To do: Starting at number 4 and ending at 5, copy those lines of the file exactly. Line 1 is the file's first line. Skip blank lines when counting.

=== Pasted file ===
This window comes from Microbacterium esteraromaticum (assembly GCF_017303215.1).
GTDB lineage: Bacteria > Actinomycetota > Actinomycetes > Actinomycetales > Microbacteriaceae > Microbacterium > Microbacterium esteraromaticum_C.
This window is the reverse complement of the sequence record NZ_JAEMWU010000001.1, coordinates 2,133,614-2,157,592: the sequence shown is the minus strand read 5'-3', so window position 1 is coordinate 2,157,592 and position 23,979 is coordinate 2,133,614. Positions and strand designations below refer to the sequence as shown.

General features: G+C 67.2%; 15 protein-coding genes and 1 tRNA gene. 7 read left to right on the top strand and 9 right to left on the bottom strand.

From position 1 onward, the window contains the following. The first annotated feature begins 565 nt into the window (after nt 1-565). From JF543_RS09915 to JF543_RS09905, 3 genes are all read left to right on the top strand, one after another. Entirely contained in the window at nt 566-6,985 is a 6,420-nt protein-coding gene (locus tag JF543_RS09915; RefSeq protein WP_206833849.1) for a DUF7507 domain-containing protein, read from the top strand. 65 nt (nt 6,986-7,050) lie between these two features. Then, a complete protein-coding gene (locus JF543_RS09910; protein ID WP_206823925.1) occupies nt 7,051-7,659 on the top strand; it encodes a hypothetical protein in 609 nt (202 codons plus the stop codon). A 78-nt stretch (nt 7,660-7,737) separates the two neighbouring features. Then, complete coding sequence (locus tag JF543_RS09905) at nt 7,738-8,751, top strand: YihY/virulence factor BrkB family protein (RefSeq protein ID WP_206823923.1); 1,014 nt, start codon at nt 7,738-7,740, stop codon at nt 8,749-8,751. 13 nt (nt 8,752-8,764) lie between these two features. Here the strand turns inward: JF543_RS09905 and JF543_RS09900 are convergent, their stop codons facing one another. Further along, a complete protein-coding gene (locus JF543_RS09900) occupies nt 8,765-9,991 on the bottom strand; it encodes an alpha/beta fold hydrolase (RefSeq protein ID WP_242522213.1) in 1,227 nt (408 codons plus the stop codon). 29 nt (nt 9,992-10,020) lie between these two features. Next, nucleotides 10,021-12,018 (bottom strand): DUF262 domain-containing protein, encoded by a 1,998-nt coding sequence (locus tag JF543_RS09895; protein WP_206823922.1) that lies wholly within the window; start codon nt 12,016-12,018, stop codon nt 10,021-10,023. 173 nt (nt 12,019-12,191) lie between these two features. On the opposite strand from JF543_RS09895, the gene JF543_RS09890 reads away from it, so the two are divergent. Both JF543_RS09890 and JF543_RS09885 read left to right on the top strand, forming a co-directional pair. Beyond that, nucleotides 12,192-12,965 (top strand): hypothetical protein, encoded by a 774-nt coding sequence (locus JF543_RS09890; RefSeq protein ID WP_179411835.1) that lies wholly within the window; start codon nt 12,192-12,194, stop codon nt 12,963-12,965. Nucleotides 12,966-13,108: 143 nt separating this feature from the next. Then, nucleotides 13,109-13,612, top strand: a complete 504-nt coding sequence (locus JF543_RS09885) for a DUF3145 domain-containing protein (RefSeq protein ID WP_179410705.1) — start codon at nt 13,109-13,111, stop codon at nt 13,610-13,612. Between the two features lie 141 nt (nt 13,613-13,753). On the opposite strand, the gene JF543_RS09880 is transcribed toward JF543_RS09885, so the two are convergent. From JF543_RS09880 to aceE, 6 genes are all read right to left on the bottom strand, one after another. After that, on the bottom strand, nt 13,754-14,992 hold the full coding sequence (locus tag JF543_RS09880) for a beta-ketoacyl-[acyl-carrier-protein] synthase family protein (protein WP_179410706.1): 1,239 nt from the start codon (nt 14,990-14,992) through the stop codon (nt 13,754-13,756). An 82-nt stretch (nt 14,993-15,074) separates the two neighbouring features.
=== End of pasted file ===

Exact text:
General features: G+C 67.2%; 15 protein-coding genes and 1 tRNA gene. 7 read left to right on the top strand and 9 right to left on the bottom strand.

From position 1 onward, the window contains the following. The first annotated feature begins 565 nt into the window (after nt 1-565). From JF543_RS09915 to JF543_RS09905, 3 genes are all read left to right on the top strand, one after another. Entirely contained in the window at nt 566-6,985 is a 6,420-nt protein-coding gene (locus tag JF543_RS09915; RefSeq protein WP_206833849.1) for a DUF7507 domain-containing protein, read from the top strand. 65 nt (nt 6,986-7,050) lie between these two features. Then, a complete protein-coding gene (locus JF543_RS09910; protein ID WP_206823925.1) occupies nt 7,051-7,659 on the top strand; it encodes a hypothetical protein in 609 nt (202 codons plus the stop codon). A 78-nt stretch (nt 7,660-7,737) separates the two neighbouring features. Then, complete coding sequence (locus tag JF543_RS09905) at nt 7,738-8,751, top strand: YihY/virulence factor BrkB family protein (RefSeq protein ID WP_206823923.1); 1,014 nt, start codon at nt 7,738-7,740, stop codon at nt 8,749-8,751. 13 nt (nt 8,752-8,764) lie between these two features. Here the strand turns inward: JF543_RS09905 and JF543_RS09900 are convergent, their stop codons facing one another. Further along, a complete protein-coding gene (locus JF543_RS09900) occupies nt 8,765-9,991 on the bottom strand; it encodes an alpha/beta fold hydrolase (RefSeq protein ID WP_242522213.1) in 1,227 nt (408 codons plus the stop codon). 29 nt (nt 9,992-10,020) lie between these two features. Next, nucleotides 10,021-12,018 (bottom strand): DUF262 domain-containing protein, encoded by a 1,998-nt coding sequence (locus tag JF543_RS09895; protein WP_206823922.1) that lies wholly within the window; start codon nt 12,016-12,018, stop codon nt 10,021-10,023. 173 nt (nt 12,019-12,191) lie between these two features. On the opposite strand from JF543_RS09895, the gene JF543_RS09890 reads away from it, so the two are divergent. Both JF543_RS09890 and JF543_RS09885 read left to right on the top strand, forming a co-directional pair. Beyond that, nucleotides 12,192-12,965 (top strand): hypothetical protein, encoded by a 774-nt coding sequence (locus JF543_RS09890; RefSeq protein ID WP_179411835.1) that lies wholly within the window; start codon nt 12,192-12,194, stop codon nt 12,963-12,965. Nucleotides 12,966-13,108: 143 nt separating this feature from the next. Then, nucleotides 13,109-13,612, top strand: a complete 504-nt coding sequence (locus JF543_RS09885) for a DUF3145 domain-containing protein (RefSeq protein ID WP_179410705.1) — start codon at nt 13,109-13,111, stop codon at nt 13,610-13,612. Between the two features lie 141 nt (nt 13,613-13,753). On the opposite strand, the gene JF543_RS09880 is transcribed toward JF543_RS09885, so the two are convergent. From JF543_RS09880 to aceE, 6 genes are all read right to left on the bottom strand, one after another. After that, on the bottom strand, nt 13,754-14,992 hold the full coding sequence (locus tag JF543_RS09880) for a beta-ketoacyl-[acyl-carrier-protein] synthase family protein (protein WP_179410706.1): 1,239 nt from the start codon (nt 14,990-14,992) through the stop codon (nt 13,754-13,756). An 82-nt stretch (nt 14,993-15,074) separates the two neighbouring features.